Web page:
Welcome back to Uncle Tom’s Corner and Happy New Year. Welcome to 2020. Now if only that were indicative of my eyesight. Things are so laid back on Uncle Tom’s Corner that New Year’s Eve didn’t actually arrive until January 4 th . In that respect it’s a lot like being back in Nebraska. I did see one bit of advice worth passing along. When signing documents requiring a date you shouldn’t date them with 1/25/20 because the 20 could be altered. Instead write the whole 2020. That’s it for Public Service
Announcements for this issue of Uncle Tom’s.
After a couple of months of no bbq contests I was really looking forward to the National Western and kept watching for the sign-up. Finally called ‘em to find out what the deal was and learned that it (the bbq contest…not the National Western) wasn’t going to happen this year. Bummer! The next competition after that appears to be in Lamar in May. Since my last contribution to Inside Educated Minds I had/celebrated/suffered another birthday. The reason I mention it is because someone gave me a book entitled The Curmudgeon. It’s a collection of “curmudgeonly” quotes. What was distressing was to read how many of ‘em I had muttered at least once. Which is to say I think I may be one and my grandson wouldn’t hesitate to confirm.
On to cooking.
I had the Yoder (come to think of it I was in the Navy with a guy named Yoder but pretty sure he has/had nothing to do with designing my smoker) fired up near-constantly from Christmas Eve day through New Year’s Day. Pretty sure Greta Thunberg woulda been absolutely apoplectic at the prospect but bear in mind that the Swedes eat lutefisk so… Christmas Eve we had traditional (family tradition) potato soup cooked on the smoker. Christmas day was a spiral cut ham with a raspberry chipotle glaze.
8-10lb Spiral Sliced Ham
8oz Raspberry Chipotle BBQ Sauce
8oz raspberry preserves
1 oz. bourbon
1. Preheat smoker to 275 degrees using cherry wood or pellets for smoke flavor.
2. Remove the ham from packaging and place on a meat rack
3. Place ham on pit and smoke for 2 hours.
4. In a small sauce pan over medium heat add raspberry jelly. Cook the jelly until it turns
into a liquid stirring often. Add the raspberry chipotle sauce and stir to combine. Add the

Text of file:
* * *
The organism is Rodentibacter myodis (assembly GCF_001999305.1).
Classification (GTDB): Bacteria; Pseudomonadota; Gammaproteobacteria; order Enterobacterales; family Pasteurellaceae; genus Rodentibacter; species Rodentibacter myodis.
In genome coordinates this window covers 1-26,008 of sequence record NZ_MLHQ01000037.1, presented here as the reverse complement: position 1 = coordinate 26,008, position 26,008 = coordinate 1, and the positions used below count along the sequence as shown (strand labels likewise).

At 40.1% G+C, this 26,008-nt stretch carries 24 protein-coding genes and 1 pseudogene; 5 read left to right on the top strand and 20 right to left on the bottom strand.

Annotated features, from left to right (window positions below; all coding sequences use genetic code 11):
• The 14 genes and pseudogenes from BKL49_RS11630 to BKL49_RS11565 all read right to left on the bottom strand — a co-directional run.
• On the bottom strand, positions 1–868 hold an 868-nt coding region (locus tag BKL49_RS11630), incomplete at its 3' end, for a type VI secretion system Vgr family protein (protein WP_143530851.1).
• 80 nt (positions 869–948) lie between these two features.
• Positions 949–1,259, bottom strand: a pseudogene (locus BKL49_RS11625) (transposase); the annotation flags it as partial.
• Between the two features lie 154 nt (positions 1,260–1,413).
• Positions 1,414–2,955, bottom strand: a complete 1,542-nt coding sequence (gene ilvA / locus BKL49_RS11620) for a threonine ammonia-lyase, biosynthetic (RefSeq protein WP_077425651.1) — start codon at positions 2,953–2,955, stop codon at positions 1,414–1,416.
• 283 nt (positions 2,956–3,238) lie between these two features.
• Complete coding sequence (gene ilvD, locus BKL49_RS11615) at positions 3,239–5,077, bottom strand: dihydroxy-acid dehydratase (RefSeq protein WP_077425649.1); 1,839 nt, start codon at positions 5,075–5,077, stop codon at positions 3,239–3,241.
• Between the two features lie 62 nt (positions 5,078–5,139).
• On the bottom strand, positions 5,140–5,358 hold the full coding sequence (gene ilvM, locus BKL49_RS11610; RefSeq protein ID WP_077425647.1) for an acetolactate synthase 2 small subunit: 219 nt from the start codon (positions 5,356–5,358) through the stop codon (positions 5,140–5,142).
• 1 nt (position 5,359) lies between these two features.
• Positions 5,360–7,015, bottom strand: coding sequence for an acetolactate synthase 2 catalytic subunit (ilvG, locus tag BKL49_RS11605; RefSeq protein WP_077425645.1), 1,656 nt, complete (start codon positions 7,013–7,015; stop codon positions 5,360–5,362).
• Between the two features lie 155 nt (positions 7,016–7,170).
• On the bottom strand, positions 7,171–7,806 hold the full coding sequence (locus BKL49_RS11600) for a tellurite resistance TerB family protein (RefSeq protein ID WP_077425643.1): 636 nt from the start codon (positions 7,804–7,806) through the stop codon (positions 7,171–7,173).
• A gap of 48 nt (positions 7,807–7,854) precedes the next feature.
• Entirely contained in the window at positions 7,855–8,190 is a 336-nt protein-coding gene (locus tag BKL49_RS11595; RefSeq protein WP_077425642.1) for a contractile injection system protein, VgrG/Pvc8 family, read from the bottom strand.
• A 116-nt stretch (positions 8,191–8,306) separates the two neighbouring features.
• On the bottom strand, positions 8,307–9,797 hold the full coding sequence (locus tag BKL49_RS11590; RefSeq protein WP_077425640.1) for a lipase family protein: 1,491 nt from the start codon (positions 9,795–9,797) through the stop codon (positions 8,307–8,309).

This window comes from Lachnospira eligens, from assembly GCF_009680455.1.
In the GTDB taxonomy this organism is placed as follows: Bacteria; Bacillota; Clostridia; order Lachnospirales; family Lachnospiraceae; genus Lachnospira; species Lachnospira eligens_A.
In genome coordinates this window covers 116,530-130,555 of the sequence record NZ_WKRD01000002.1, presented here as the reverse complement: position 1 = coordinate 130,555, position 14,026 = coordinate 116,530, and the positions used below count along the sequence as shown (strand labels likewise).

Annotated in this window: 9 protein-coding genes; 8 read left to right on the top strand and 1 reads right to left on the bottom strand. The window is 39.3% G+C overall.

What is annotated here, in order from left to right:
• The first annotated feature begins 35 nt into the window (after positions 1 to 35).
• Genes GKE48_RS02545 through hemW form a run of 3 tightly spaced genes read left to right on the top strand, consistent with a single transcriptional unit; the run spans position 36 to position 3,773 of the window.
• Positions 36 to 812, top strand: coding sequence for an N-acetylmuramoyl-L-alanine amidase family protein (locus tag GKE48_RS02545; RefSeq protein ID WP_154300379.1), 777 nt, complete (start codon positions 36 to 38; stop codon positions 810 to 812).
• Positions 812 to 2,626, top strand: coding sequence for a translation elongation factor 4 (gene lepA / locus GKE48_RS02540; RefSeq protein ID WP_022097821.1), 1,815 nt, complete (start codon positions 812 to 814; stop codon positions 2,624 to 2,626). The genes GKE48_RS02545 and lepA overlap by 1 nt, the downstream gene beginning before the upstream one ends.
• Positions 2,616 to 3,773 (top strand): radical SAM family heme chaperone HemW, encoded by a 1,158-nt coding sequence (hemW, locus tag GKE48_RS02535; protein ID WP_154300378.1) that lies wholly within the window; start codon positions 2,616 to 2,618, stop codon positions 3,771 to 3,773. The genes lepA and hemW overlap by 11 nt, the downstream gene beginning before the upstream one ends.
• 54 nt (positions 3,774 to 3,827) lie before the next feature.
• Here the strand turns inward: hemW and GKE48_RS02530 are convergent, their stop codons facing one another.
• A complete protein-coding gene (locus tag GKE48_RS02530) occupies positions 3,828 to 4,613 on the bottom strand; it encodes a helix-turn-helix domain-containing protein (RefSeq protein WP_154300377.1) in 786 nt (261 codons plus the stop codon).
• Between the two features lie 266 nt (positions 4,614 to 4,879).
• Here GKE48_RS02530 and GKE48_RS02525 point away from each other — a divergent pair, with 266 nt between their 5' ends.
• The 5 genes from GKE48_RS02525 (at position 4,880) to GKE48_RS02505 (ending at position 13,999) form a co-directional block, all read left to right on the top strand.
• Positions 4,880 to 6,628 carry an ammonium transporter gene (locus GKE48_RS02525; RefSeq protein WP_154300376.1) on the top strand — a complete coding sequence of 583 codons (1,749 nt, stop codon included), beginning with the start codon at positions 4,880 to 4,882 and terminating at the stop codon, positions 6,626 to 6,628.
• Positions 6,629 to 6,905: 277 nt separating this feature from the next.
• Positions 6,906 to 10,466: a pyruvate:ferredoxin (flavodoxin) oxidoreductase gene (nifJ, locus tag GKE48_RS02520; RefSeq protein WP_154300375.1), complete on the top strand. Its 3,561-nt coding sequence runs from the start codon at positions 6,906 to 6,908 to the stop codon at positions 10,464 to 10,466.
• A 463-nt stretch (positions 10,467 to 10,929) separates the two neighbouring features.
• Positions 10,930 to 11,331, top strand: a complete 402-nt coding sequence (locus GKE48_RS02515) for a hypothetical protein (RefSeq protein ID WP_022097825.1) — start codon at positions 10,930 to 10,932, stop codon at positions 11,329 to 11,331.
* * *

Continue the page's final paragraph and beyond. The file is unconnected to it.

bourbon and reduce heat to low and keep warm.
5. Apply the glaze over the ham using a basting brush. Continue to cook for 30 minutes or
until glaze sets.
6. Remove the ham from the smoker and rest for 10-15 minutes before serving.
Apparently the tradition for New Year’s Eve is prime rib because every supermarket in town was running a sale on prime rib. Who am I to resist a national trend? And anyway I wanted to experiment on pumping a prime rib full of an injection and smoking it using Uncle Tom’s. If I’m experimenting I’d prefer to do it at half price and if the whole thing is a screaming failure I always have Pizza Hut on speed dial. That turned out not to be the case and prime rib was delicious. The roast I bought had the ribs attached so I cut those off and saved them for New Year’s Day when I planned to smoke St. Louis-style pork ribs. As long as I’m cooking ribs (my grandson’s request) I may as well smoke the beef ribs at the same time, right?
The Injection (for a smaller prime rib or any other beef roast for that matter)
1) ¼ C. soy sauce
2) ¼ C. Worcestershire sauce
3) ½ tsp. garlic powder
4) ½ tsp. onion powder
5) 1 ½ C. beef stock
In a small sauce pan mix all the ingredients over low heat stirring until thoroughly blended.
Allow to cool before injecting.
Using a large-bore injection needle inject in a 1 inch checkerboard pattern. Wipe excess from the
suface of the roast.
Apply a binder-yellow mustard, sriracha, olive oil or whatever you choose.
Apply a liberal coat of Uncle Tom’s All-Purpose Seasoning (the recipe’s a secret) or the rub of
Pre-heat the smoker to 225⁰ using hickory wood or pellets. Cook to an internal temperature of
135⁰ to 145⁰ depending on your preference of doneness.
Let rest for 30 minutes.
Throw in a nice bottle of Malbec and try to defy the urge to fall asleep long before midnight. I failed again.
Lastly, New Year’s Day. The evening before I prepped the pork by removing the membrane on the back side of the ribs, applying a binder and a rib rub (who knows what the ingredients might have been. There was a sticky-note label that said rib rub.) As for the beef it was just coarse sea salt and ground black pepper (the Texans would be so proud).
Pre-heat the smoker to 275⁰ using 50/50 hickory and apple wood or pellets.
Although the rule is “If you’re lookin’ you ain’t cookin’” it doesn’t hurt to mist the ribs about every hour with apple juice.
When you see the flesh pulling back from the ends of the ribs you can add the sauce. Close the lid and allow to smoke for 10 to 15 minutes while allowing the sauce to set. Turn them over and sauce the other side. They were in the smoker about 5 ½ hours.
The ribs (both the pork and beef) were great and I maintained my hero status with my grandson…the ultimate determination of success.
That, my faithful followers, about wraps it up for this issue. Once again, Happy New Year and I’ll see you back at Uncle Tom’s Corner in a couple of weeks.